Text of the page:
For somebody who despises the media and television so much, you might wonder why I appear so obsessed with it. I've written long polemic reviews of all the various productions I hate, for example see: and: and: It's true that television is a vile medium whose primary purpose is to confuse, mislead, distort and dumb down. It's one of the most terrible weapons ever unleashed on the human mind. However, as I've said before, the manipulators who use TV do not control everything that appears on our screens; they influence it, but they do not have a clean sweep. The same goes for the rest of the media, see: And occasionally, an artistic work appears that is unmistakably progressive. And every once in a while you get a real gem, a work of genius. Gone to Seed is an odd title. "To go to seed" is one of the many idioms in English; it means to decline in appearance, status or utility due to lack of care. It's also a term gardeners use for giving a garden a fallow period where no work is done and the growth just rises naturally. The serial itself was first broadcast in 1992 on ITV and was made by Central Films. It was directed by Nick Laughland and Sandy Johnson. The writer was Tony Grounds. Gone to Seed is a comedy drama series broadcast in six fifty-minute episodes. It must have been made with a sizeable budget; the props are well-designed and the cast is very much A-list. It includes the great comedian Peter Cook in his penultimate part before his death in 1995. It also stars veteran screen actress Hilda Fenemore in a wonderful supporting role as Miss Pringle. There's also a bit of movie history made in Gone to Seed because it's the first ever credited role for Fred Wood, who is probably the ultimate unsung hero of cinema and television. He was born in 1922 in east London, where the story is set, and started acting in 1946. His IMDB filmography is huge, see: It includes roles in Star Wars, the James Bond movies and Superman III, but these are always in uncredited cameo roles; I've also seen him in several TV adverts. Gone to Seed is the last entry on his page and, for the first and only time ever in his fifty-one year acting career, he has his name next to a character's. He plays "Toothy", a supporting character who doesn't influence the plot, but is nevertheless a brilliant piece comic relief. He's a rather dotty old man who is The Nashville Noise's biggest groupie. He watches all their performances, often dancing along, and says at the end: "Bloody good that, bloody good!" I don't know where he is now, or if he's even still alive; he'd be ninety-one if so. Gone to Seed was on so long ago that I can't remember if I managed to watch it all on TV, but I scoured the shelves avidly, waiting for its VHS release. I liked it a lot while watching it on TV, but it was only when I saw the serial in full that I fell in love with it.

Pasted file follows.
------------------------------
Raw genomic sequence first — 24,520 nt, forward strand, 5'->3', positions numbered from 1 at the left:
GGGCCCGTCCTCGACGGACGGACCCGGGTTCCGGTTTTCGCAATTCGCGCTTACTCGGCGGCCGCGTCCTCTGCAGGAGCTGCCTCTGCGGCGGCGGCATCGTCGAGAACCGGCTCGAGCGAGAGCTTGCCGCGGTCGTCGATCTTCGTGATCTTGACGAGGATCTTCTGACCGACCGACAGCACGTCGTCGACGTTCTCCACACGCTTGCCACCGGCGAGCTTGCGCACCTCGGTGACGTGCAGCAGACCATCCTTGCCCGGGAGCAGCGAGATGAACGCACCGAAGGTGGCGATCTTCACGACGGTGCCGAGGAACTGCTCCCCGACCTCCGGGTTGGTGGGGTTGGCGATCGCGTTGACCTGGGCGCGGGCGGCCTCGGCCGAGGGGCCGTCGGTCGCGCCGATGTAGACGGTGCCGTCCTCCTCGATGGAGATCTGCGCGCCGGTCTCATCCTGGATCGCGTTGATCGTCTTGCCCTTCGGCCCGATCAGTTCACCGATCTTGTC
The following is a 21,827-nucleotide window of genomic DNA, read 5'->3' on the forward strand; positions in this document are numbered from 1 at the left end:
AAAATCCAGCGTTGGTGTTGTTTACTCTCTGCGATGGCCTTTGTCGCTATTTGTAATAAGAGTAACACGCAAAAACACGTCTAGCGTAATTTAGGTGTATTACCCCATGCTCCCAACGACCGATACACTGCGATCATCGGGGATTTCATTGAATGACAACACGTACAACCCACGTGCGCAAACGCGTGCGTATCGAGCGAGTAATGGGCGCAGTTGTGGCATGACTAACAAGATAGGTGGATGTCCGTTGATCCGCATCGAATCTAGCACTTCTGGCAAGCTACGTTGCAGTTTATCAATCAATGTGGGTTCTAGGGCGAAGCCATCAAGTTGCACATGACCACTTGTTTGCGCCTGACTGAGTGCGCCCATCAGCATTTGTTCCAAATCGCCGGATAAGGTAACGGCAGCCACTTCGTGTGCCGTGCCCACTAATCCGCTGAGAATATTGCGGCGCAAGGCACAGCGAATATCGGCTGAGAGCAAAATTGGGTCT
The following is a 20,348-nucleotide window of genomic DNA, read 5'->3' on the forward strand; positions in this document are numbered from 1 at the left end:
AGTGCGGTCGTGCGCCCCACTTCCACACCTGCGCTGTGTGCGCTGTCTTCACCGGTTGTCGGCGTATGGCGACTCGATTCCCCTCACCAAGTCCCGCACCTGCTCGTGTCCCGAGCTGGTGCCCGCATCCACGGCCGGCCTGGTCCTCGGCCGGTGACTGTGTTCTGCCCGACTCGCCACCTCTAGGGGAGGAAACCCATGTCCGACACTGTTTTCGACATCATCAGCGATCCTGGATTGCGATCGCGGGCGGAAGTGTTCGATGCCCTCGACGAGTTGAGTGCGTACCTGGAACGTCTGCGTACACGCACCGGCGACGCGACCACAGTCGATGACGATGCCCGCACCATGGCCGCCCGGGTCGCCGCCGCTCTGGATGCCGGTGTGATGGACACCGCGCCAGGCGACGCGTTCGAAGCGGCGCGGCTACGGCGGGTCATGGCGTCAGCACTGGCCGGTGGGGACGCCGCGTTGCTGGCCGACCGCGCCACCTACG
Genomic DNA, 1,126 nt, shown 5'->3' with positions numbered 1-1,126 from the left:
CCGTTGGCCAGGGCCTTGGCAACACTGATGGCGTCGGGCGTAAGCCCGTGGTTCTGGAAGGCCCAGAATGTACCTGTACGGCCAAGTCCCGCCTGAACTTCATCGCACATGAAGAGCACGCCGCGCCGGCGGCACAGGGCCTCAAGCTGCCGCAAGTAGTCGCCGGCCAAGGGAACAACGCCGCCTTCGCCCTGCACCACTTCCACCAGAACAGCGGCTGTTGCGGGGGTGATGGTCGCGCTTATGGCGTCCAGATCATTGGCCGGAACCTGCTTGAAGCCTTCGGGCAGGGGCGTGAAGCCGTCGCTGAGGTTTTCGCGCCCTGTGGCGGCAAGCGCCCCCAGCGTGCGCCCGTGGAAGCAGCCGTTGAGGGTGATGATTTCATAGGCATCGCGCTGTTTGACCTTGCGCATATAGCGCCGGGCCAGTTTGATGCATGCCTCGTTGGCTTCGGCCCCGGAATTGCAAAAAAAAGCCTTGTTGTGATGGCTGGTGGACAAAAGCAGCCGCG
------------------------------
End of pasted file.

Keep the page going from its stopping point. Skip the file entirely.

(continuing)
At the time of writing, the entire series of Gone to Seed is available as a freebie on YouTube, see:

But I ask HPANWO-readers, if you can afford it, please help out the film-makers because it's now finally available on DVD:

Gone to Seed is many things in many different ways. It's a comedy-drama that centres around three adult triplets, Montgomery, Winston and Hilda Plant who are the only children of Mag Plant, a woman who runs a garden centre in the East End of London, as well as being a single mother to her children. The serial begins at Mag's sixtieth birthday where the triplets are all singing her a birthday song. The three plant children are all forty-two years old and are very different in appearance and personality. Hilda, played by Alison Steadman, is closest to her mother, a shy and isolated young woman whose life consists almost entirely of helping Mag run the garden centre. She is almost always found working there, pushing a wheelbarrow or digging up a tulip patch; with her stringy hair, large glasses and dungarees she looks completely institutionalized. She has little in terms of a social life and few friends, but is still a devoted fan of Millwall FC and expresses herself vocally in the football stand, "Saturday in Cold Blow Lane's a-calling!" as they say. She is a virgin and appears to have no interest in men; her celibacy is encouraged by her mother who at one point expresses incredulity when Hilda's nieces joke about her lover Billy, "Don't be silly, girls." Mag has always assumed that Hilda would never find a man and always live at home with her. Hilda has to act as nursemaid too when her mother is feeling unwell.